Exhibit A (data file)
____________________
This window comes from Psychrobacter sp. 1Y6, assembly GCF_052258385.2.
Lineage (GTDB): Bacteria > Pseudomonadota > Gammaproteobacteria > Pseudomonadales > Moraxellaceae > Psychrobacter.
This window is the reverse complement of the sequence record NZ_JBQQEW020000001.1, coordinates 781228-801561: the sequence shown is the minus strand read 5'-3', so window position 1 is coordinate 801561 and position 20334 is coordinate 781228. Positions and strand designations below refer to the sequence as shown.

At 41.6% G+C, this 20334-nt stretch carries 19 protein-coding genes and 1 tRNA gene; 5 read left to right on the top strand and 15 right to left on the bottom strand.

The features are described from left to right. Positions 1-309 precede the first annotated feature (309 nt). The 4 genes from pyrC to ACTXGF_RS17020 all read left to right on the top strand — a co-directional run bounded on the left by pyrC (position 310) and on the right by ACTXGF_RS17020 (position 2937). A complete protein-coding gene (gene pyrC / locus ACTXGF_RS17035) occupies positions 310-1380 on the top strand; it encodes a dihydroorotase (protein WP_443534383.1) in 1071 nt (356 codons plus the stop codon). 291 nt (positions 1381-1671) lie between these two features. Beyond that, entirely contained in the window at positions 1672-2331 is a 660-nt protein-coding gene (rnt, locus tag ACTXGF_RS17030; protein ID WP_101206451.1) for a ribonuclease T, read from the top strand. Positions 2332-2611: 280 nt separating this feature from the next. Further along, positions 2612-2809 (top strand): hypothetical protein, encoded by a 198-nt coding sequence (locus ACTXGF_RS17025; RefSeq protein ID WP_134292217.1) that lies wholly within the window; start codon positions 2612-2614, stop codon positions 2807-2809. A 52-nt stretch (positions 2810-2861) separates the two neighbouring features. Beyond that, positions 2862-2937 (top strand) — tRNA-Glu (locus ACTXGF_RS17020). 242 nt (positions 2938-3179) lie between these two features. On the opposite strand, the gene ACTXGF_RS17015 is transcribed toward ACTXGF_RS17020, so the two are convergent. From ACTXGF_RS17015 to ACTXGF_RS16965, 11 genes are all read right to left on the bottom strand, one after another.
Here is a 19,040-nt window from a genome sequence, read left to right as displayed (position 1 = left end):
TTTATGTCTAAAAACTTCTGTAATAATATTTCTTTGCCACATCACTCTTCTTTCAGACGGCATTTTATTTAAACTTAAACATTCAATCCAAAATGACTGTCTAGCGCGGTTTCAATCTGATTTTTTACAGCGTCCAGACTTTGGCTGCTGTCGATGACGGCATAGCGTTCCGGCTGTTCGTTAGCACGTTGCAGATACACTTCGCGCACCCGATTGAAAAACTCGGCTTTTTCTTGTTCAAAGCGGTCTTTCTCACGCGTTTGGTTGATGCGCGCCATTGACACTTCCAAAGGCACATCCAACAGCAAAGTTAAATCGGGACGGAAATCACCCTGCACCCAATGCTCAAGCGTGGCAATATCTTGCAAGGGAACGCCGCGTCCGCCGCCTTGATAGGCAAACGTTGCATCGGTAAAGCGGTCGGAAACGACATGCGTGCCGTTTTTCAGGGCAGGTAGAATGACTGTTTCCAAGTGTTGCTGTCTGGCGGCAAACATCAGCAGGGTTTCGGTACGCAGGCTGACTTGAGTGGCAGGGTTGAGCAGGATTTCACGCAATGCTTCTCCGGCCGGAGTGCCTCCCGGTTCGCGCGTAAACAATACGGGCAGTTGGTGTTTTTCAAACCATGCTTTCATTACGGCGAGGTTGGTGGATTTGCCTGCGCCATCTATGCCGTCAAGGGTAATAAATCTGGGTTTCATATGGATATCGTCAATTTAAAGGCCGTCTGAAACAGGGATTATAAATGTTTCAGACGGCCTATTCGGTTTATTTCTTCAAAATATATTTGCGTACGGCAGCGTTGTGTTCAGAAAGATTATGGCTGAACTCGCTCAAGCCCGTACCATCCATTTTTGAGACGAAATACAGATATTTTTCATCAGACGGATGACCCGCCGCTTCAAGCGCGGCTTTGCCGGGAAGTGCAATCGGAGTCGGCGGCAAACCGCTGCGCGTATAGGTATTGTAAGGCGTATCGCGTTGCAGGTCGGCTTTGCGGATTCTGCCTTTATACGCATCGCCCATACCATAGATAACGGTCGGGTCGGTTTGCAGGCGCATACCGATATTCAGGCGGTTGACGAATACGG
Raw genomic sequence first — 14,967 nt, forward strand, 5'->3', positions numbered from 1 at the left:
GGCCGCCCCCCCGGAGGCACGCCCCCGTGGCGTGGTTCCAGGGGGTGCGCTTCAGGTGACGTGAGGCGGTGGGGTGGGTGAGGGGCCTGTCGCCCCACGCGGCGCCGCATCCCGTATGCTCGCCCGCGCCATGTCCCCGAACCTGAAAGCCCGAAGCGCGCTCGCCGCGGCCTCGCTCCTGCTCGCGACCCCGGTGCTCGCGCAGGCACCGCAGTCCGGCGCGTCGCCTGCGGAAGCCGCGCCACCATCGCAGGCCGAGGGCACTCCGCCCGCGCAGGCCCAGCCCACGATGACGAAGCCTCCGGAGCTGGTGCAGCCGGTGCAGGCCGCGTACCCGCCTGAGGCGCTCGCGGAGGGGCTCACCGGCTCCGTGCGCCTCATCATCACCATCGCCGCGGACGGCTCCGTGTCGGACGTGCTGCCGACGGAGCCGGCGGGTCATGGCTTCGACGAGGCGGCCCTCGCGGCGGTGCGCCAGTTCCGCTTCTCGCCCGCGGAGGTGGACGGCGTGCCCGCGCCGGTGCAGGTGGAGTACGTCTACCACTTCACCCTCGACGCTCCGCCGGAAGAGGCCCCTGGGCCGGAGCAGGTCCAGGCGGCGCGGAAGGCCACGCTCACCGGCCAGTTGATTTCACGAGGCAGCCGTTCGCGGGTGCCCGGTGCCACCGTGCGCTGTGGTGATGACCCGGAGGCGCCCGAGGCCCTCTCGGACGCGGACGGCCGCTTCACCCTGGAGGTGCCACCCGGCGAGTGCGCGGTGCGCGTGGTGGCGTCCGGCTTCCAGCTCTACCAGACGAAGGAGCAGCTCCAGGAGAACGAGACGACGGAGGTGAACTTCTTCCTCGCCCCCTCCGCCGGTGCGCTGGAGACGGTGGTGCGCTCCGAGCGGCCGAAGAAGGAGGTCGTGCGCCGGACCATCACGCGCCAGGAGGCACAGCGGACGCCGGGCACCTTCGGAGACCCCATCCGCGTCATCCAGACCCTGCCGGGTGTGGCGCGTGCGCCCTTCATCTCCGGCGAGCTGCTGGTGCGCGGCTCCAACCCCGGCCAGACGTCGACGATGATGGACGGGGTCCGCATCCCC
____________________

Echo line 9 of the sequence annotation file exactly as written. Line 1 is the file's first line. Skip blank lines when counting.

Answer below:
GGCCGCCCCCCCGGAGGCACGCCCCCGTGGCGTGGTTCCAGGGGGTGCGCTTCAGGTGACGTGAGGCGGTGGGGTGGGTGAGGGGCCTGTCGCCCCACGCGGCGCCGCATCCCGTATGCTCGCCCGCGCCATGTCCCCGAACCTGAAAGCCCGAAGCGCGCTCGCCGCGGCCTCGCTCCTGCTCGCGACCCCGGTGCTCGCGCAGGCACCGCAGTCCGGCGCGTCGCCTGCGGAAGCCGCGCCACCATCGCAGGCCGAGGGCACTCCGCCCGCGCAGGCCCAGCCCACGATGACGAAGCCTCCGGAGCTGGTGCAGCCGGTGCAGGCCGCGTACCCGCCTGAGGCGCTCGCGGAGGGGCTCACCGGCTCCGTGCGCCTCATCATCACCATCGCCGCGGACGGCTCCGTGTCGGACGTGCTGCCGACGGAGCCGGCGGGTCATGGCTTCGACGAGGCGGCCCTCGCGGCGGTGCGCCAGTTCCGCTTCTCGCCCGCGGAGGTGGACGGCGTGCCCGCGCCGGTGCAGGTGGAGTACGTCTACCACTTCACCCTCGACGCTCCGCCGGAAGAGGCCCCTGGGCCGGAGCAGGTCCAGGCGGCGCGGAAGGCCACGCTCACCGGCCAGTTGATTTCACGAGGCAGCCGTTCGCGGGTGCCCGGTGCCACCGTGCGCTGTGGTGATGACCCGGAGGCGCCCGAGGCCCTCTCGGACGCGGACGGCCGCTTCACCCTGGAGGTGCCACCCGGCGAGTGCGCGGTGCGCGTGGTGGCGTCCGGCTTCCAGCTCTACCAGACGAAGGAGCAGCTCCAGGAGAACGAGACGACGGAGGTGAACTTCTTCCTCGCCCCCTCCGCCGGTGCGCTGGAGACGGTGGTGCGCTCCGAGCGGCCGAAGAAGGAGGTCGTGCGCCGGACCATCACGCGCCAGGAGGCACAGCGGACGCCGGGCACCTTCGGAGACCCCATCCGCGTCATCCAGACCCTGCCGGGTGTGGCGCGTGCGCCCTTCATCTCCGGCGAGCTGCTGGTGCGCGGCTCCAACCCCGGCCAGACGTCGACGATGATGGACGGGGTCCGCATCCCC